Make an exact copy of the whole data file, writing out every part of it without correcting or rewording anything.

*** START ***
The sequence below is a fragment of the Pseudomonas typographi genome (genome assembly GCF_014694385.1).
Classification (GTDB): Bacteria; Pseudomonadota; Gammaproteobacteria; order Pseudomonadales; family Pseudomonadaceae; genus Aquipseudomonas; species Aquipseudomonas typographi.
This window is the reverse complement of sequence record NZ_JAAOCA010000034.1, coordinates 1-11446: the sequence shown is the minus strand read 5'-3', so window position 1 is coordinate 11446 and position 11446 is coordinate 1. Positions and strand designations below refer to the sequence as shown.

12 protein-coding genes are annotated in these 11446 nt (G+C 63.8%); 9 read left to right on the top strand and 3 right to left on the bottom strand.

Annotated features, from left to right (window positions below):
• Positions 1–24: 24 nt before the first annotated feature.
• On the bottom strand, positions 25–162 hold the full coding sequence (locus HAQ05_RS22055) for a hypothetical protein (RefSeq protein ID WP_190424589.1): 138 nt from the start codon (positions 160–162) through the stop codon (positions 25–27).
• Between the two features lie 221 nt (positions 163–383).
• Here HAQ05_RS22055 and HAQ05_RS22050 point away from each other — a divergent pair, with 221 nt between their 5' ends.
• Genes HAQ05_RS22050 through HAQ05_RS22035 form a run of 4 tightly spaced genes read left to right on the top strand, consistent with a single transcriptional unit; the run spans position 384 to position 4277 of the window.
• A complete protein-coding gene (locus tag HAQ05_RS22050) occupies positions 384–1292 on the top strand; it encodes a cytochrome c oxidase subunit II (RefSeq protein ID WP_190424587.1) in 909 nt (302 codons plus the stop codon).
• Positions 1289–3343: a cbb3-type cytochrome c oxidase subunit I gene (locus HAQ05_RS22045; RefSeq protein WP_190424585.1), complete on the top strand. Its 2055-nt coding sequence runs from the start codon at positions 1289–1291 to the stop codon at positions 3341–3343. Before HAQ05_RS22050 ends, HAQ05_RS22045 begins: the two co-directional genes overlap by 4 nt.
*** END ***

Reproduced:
The sequence below is a fragment of the Pseudomonas typographi genome (genome assembly GCF_014694385.1).
Classification (GTDB): Bacteria; Pseudomonadota; Gammaproteobacteria; order Pseudomonadales; family Pseudomonadaceae; genus Aquipseudomonas; species Aquipseudomonas typographi.
This window is the reverse complement of sequence record NZ_JAAOCA010000034.1, coordinates 1-11446: the sequence shown is the minus strand read 5'-3', so window position 1 is coordinate 11446 and position 11446 is coordinate 1. Positions and strand designations below refer to the sequence as shown.

12 protein-coding genes are annotated in these 11446 nt (G+C 63.8%); 9 read left to right on the top strand and 3 right to left on the bottom strand.

Annotated features, from left to right (window positions below):
• Positions 1–24: 24 nt before the first annotated feature.
• On the bottom strand, positions 25–162 hold the full coding sequence (locus HAQ05_RS22055) for a hypothetical protein (RefSeq protein ID WP_190424589.1): 138 nt from the start codon (positions 160–162) through the stop codon (positions 25–27).
• Between the two features lie 221 nt (positions 163–383).
• Here HAQ05_RS22055 and HAQ05_RS22050 point away from each other — a divergent pair, with 221 nt between their 5' ends.
• Genes HAQ05_RS22050 through HAQ05_RS22035 form a run of 4 tightly spaced genes read left to right on the top strand, consistent with a single transcriptional unit; the run spans position 384 to position 4277 of the window.
• A complete protein-coding gene (locus tag HAQ05_RS22050) occupies positions 384–1292 on the top strand; it encodes a cytochrome c oxidase subunit II (RefSeq protein ID WP_190424587.1) in 909 nt (302 codons plus the stop codon).
• Positions 1289–3343: a cbb3-type cytochrome c oxidase subunit I gene (locus HAQ05_RS22045; RefSeq protein WP_190424585.1), complete on the top strand. Its 2055-nt coding sequence runs from the start codon at positions 1289–1291 to the stop codon at positions 3341–3343. Before HAQ05_RS22050 ends, HAQ05_RS22045 begins: the two co-directional genes overlap by 4 nt.